Class C RVs are the middle-of-the-road motorhome type: they’re not as long or as tall as Class A RVs, but they’re much bigger than Class B RVs.

These RV types are comfortable to drive and come in many different lengths. You’ll find them with slides or without, and they can have many of the amenities you’ll find in larger Class A motorhomes.

Pros and Cons of Class C RVs


  • Typically the least expensive of the motorhome types.
  • Decent amount of interior and exterior storage.
  • Wide variety of lengths and brands available.
  • Comfortable driving experience.


  • Not great on gas.
  • Not always suitable for families.
  • Will need to tow a vehicle for errands and daily adventuring.

Super C Motorhomes

Super C RVs are just what they sound like: class C RVs that are souped up! These types of RVs are built on a heavy-duty truck chassis – some super C RVs look like they’re built on a semi engine… because they are.

These RVs have a lot more driving and towing power, and as such, can have much larger living spaces.

Super C RVs are a type of luxury RV and come with the amenities and luxuries you’d find in larger class A motorhomes. They can come with things like:

  • Multiple bathrooms.
  • Dishwashers.
  • Washer and dryer.
  • King sized bed.

And more.


  • Excellent driving and towing power.
  • Lots of space and amenities.


  • Incredibly expensive.
  • Long and tall.

Bus Conversions

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Bus conversions come in many types, and the kind we are talking about here are commercial bus conversions.

School bus conversions are called Skoolies and are typically DIY – the bus conversions we are talking about here are done professionally on charter busses and the like.

Bus conversions are very expensive and not as common as the rest of the RV types, but you’ll still see many of them on the road.

Pros and Cons of Bus Conversion Coaches


  • Built well and last a long time.
  • Luxury design and amenities.
  • They drive comfortably once you learn how to handle them.


  • Very expensive to purchase.
  • Expensive to maintain and repair.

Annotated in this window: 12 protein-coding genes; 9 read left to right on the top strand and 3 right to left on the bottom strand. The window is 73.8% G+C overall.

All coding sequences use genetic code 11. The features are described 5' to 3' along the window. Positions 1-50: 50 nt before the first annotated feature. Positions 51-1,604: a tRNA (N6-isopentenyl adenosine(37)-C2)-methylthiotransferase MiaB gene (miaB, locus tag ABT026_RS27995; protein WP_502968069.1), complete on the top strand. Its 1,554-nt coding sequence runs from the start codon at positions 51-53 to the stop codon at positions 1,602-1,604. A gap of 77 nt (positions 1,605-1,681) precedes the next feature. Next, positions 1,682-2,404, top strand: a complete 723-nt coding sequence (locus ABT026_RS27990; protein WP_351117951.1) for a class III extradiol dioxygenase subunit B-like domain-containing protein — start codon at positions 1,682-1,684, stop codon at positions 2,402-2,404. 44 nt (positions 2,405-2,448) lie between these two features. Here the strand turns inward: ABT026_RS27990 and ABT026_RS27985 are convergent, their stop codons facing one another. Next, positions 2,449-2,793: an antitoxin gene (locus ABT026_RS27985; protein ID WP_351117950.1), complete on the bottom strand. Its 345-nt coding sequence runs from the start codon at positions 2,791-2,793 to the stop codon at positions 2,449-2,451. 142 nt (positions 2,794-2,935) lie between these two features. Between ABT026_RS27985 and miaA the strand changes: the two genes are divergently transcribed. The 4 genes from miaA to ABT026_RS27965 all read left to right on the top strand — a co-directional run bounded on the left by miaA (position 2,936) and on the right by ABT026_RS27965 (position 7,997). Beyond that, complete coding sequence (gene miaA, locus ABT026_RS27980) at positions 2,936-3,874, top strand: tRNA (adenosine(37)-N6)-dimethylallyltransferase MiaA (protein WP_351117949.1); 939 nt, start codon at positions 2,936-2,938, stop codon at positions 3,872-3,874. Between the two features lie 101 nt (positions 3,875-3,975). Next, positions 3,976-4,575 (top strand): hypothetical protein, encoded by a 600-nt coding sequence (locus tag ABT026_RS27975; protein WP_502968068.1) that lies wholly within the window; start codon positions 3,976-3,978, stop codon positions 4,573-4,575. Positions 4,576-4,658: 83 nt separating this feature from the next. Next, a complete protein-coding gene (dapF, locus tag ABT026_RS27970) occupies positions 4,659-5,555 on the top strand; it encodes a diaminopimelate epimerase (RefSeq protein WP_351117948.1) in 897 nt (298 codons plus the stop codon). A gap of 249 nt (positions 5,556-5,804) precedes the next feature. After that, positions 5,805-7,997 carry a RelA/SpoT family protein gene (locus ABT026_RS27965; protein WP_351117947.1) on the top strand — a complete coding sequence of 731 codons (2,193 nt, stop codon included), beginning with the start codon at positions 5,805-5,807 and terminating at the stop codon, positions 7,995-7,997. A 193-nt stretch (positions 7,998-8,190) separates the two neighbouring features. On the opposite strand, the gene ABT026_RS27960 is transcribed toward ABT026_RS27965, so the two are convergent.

• Large size makes trip-routing and campsite-finding trickier.

Types of Towable RVs

There are many types of towable RVs, but they can really be classified into 3 types: fifth wheels, travel trailers, and truck campers.

Smaller campers like teardrop trailers, hybrids, and pop-up campers all fall under the “travel trailer” umbrella, but we’ll dive into each of them here.

Fifth Wheels aka 5th Wheels aka Fivers

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Fifth wheels are the largest type of towable RVs. These trailers are easy to spot: they hook up to a truck via a fifth wheel hitch or gooseneck hitch in the bed of the truck.

Having the fifth wheel hitch in the bed of the truck provides a more comfortable and stable towing experience when compared to bumper-tow trailers.

Due to their size and construction, fifth wheels have the largest variety of floor plan styles of any RV type. They can also have multiple bedrooms or even a dedicated office space.

Fifth wheel floor plans exist with front kitchens, mid kitchens, or rear kitchens… As well as front, mid, or rear living. Some fifth wheels can even comfortably sleep up to 10 people!

They range in size from around 30 feet to longer than 40 feet – these are big campers.

Pros and Cons of Fifth Wheels


  • Largest variety of floor plan styles of any RV.
  • Less expensive than motorhomes.
  • Available in a wide range of quality and price points.
  • Very residential-feeling.


  • Most expensive towable RV type.
  • Heavy and requires a large truck to tow which can get expensive.
  • Large and tall – requires careful trip and campsite planning.

Related Reading about Fifth Wheel RVs:

  • 13 Highest Rated Fifth Wheel to Gooseneck Adapters

Travel Trailers aka Bumper Pulls

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Travel trailers are a type of camper that connects to the tow vehicle via the hitch on the bumper. So, they don’t always require a truck. Some cars and most SUVs can tow travel trailers, depending on the overall size, weight, and towing capacity combination.

Travel trailers are the most accessible RV type for everyone. From new RVers to those on a budget, experienced RVers and those who want luxury: there’s a travel trailer for everyone.

Travel trailers come in many lengths: from less than 19 feet long to upwards of 40 feet!

Although travel trailers have long models available, it’s important to keep in mind that you also need to factor in the overall length of your vehicle.

Travel trailers also come in many quality types and price points, too, making them truly accessible for anyone looking to get into RVing.

Pros and Cons of Travel Trailers


  • Least expensive of towable RV types.
  • Wide variety of lengths, qualities, and price points.
  • Can be towed with SUV or truck s
  • Low insurance costs.


  • Some mass-manufactured travel trailers have low quality.No access to the interior while driving.
  • Less storage than fifth wheels or motorhomes.

Related Reading about Travel Trailers:

  • 15 Best Front Kitchen Travel Trailers of All Sizes

Toy Haulers

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Toy haulers are unique because they can be a travel trailer, fifth wheel, or a motorhome.

A toy hauler is an RV with a dedicated “garage” space and ramp that can carry motorcycles, dirt bikes, or ATVs depending on the size and weight capacity.

You can even find tiny travel trailers that serve as toy haulers for bringing along outdoor gear like kayaks and bicycles.

It’s most common to see toy haulers as fifth wheels or travel trailers, although there is one motorhome model being manufactured today that has a garage space, the Thor Outlaw.

Pros and Cons of Toy Haulers


  • Gives you the ability to bring along equipment.
  • The garage space can be converted into an epic master or kids bedroom, office, or workshop with a view.